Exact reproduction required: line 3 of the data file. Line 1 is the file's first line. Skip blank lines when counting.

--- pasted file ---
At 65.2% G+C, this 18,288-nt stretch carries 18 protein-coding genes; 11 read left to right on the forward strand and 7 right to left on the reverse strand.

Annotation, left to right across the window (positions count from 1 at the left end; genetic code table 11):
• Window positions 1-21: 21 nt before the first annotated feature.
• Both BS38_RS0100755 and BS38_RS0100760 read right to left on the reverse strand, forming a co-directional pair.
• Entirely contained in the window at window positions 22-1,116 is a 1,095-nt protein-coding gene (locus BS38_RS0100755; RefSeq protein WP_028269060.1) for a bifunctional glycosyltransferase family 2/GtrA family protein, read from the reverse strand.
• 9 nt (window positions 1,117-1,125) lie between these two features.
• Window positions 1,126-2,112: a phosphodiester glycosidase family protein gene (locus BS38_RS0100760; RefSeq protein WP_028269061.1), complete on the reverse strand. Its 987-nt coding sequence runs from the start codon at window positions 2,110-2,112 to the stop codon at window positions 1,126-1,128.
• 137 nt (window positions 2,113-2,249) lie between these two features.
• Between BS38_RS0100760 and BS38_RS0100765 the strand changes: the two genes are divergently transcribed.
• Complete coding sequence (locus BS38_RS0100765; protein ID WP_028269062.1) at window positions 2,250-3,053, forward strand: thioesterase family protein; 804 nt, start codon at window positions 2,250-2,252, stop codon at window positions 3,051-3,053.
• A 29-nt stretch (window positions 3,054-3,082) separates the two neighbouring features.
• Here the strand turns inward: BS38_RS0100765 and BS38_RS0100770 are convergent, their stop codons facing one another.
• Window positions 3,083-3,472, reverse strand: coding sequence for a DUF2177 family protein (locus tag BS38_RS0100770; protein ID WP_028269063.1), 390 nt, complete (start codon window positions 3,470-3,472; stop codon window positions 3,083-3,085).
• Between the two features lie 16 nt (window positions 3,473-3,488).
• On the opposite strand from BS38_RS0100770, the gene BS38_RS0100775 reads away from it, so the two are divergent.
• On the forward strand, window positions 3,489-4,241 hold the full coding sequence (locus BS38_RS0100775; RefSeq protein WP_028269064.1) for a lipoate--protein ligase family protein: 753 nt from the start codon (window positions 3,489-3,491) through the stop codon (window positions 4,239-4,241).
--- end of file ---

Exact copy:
• Window positions 1-21: 21 nt before the first annotated feature.